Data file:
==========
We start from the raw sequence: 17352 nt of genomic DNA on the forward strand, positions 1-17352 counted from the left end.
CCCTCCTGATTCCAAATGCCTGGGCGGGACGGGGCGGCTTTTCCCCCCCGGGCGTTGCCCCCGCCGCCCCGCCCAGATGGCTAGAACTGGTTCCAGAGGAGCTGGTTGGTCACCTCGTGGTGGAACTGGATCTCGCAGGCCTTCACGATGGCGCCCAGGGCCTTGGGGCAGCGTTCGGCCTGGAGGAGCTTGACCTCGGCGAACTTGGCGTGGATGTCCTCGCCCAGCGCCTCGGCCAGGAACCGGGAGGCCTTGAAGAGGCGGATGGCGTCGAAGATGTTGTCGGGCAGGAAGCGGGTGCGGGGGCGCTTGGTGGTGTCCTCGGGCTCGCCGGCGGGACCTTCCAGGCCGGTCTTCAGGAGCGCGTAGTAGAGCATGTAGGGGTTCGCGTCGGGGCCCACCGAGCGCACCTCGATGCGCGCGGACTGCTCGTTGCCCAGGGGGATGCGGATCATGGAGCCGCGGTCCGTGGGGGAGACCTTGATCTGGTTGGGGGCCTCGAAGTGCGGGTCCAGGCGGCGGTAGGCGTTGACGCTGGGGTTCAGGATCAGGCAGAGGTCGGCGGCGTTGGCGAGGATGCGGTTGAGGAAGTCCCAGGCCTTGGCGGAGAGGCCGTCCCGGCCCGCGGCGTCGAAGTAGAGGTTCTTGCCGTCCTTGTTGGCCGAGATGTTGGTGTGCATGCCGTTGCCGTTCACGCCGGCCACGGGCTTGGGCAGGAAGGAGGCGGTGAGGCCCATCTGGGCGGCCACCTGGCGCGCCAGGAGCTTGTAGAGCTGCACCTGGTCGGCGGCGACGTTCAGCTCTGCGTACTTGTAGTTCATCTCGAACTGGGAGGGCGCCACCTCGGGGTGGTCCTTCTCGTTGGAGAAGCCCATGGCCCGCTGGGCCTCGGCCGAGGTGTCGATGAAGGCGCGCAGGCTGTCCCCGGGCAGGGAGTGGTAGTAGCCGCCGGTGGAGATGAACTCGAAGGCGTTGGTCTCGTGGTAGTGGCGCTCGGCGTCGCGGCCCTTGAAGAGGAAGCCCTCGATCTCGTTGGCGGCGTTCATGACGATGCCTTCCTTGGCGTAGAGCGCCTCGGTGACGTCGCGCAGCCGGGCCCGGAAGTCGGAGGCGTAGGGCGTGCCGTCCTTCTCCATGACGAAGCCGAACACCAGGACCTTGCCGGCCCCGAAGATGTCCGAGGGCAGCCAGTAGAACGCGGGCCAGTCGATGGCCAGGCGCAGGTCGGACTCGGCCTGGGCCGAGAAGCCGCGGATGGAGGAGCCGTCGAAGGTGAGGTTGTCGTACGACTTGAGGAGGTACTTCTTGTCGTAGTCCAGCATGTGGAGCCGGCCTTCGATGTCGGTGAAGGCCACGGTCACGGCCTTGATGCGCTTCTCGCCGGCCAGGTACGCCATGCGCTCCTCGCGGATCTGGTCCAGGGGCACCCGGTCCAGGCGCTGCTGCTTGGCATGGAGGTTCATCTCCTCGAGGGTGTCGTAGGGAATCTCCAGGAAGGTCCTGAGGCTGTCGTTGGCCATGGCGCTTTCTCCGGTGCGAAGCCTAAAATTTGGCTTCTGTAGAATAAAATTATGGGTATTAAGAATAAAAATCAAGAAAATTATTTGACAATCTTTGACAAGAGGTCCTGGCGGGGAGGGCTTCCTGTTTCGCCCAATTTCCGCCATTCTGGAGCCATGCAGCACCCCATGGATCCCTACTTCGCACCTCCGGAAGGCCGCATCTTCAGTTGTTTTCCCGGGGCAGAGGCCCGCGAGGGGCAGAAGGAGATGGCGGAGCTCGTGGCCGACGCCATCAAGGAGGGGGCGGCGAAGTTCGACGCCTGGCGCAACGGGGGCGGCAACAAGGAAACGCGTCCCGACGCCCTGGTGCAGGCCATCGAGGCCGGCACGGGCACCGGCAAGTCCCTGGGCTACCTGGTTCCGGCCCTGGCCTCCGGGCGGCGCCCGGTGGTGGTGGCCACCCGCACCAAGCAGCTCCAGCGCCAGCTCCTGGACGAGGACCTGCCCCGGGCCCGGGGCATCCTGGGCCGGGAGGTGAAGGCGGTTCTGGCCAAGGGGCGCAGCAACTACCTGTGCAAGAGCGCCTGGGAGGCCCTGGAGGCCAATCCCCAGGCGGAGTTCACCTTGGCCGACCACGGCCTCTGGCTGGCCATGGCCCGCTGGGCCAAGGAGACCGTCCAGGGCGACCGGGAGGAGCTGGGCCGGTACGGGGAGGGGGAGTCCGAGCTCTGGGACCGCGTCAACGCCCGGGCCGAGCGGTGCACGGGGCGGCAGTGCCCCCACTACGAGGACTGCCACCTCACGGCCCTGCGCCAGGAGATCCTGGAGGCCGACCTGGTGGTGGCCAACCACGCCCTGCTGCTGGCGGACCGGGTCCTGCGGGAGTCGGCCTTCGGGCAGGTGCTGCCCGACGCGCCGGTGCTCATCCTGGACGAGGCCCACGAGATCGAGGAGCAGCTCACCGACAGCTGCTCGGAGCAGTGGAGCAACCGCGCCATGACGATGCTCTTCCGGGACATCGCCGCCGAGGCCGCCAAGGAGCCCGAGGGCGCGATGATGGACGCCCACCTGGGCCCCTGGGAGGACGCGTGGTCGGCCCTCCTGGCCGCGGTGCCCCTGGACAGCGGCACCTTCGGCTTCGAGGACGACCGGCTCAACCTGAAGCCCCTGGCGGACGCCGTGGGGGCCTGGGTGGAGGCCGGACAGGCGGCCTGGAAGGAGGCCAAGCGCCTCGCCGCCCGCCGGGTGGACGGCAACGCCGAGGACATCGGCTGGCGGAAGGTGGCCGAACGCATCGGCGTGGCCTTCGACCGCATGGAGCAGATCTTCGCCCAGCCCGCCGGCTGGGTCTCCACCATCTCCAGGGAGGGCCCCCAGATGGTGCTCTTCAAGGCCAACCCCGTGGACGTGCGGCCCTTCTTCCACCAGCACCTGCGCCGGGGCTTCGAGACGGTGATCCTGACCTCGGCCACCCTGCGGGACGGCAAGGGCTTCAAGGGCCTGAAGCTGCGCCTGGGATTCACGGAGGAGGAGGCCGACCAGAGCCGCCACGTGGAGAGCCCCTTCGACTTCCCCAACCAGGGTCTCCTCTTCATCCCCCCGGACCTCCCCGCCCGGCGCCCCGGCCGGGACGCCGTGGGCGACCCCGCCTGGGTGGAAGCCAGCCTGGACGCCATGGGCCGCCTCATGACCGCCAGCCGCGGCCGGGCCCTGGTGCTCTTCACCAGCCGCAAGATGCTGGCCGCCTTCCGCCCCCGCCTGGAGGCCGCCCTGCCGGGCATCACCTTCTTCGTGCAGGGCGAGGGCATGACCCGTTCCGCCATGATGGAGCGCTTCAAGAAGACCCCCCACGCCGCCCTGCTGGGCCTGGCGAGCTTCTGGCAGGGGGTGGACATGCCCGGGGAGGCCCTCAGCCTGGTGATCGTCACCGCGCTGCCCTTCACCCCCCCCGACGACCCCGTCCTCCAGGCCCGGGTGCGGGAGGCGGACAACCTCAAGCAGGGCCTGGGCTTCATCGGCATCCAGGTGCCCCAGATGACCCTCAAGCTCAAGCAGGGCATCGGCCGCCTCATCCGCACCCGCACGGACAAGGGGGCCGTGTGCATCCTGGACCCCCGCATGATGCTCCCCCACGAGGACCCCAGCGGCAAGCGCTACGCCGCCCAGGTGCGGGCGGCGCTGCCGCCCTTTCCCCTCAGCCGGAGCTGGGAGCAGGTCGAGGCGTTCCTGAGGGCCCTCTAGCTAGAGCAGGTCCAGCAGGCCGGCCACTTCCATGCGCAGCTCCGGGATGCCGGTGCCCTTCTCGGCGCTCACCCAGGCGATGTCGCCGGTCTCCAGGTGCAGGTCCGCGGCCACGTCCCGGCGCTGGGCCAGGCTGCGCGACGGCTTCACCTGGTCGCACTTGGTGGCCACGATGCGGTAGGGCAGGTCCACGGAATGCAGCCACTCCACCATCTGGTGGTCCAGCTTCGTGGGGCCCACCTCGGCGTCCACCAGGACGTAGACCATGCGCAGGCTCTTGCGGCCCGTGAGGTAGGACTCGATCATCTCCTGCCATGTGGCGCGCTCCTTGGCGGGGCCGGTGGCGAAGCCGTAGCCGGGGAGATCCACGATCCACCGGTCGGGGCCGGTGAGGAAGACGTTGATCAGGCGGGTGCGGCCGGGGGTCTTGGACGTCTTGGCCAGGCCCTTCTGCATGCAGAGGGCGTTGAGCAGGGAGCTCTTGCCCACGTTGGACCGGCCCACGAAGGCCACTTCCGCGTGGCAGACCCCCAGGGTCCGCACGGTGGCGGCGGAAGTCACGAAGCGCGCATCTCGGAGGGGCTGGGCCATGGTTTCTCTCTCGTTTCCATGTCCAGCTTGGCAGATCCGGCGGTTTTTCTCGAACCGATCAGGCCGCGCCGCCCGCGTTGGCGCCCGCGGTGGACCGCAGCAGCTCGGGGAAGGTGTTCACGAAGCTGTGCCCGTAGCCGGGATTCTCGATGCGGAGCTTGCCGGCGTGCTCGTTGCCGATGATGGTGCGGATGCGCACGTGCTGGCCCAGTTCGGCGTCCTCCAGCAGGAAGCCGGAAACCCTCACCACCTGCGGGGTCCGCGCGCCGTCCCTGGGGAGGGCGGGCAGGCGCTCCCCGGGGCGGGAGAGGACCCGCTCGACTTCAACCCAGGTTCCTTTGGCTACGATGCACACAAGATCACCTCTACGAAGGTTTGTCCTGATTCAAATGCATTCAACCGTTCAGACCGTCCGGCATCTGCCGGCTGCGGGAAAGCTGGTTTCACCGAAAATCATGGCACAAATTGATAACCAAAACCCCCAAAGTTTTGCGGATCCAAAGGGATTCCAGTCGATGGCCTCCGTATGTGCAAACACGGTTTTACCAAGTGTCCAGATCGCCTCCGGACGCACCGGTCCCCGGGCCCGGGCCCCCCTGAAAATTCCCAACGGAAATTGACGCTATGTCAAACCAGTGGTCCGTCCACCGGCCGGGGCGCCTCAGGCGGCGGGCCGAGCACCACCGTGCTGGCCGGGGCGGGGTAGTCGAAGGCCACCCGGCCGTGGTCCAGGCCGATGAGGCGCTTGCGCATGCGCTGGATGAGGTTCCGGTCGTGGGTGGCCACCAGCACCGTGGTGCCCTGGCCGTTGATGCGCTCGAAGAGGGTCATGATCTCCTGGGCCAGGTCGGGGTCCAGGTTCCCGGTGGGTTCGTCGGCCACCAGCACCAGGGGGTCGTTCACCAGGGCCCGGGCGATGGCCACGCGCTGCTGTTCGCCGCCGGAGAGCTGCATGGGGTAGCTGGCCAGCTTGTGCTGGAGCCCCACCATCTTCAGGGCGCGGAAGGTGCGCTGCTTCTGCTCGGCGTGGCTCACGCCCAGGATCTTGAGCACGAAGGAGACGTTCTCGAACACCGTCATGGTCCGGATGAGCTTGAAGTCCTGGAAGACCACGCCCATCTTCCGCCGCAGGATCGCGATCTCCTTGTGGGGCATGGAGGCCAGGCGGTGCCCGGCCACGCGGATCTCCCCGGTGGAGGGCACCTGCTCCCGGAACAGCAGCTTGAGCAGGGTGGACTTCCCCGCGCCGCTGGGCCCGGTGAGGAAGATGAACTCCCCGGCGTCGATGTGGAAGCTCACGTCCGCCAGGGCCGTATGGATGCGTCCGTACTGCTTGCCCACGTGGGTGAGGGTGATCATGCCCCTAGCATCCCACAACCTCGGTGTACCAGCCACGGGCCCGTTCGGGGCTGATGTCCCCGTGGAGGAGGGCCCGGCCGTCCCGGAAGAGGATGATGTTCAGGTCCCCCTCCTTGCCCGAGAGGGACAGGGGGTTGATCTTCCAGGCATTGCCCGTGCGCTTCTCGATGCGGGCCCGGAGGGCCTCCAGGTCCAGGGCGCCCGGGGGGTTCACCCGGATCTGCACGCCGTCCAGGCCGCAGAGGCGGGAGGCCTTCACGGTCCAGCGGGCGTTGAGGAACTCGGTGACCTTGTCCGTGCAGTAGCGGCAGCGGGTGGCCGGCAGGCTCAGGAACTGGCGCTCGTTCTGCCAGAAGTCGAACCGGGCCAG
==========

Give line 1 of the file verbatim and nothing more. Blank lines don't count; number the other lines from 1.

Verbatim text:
We start from the raw sequence: 17352 nt of genomic DNA on the forward strand, positions 1-17352 counted from the left end.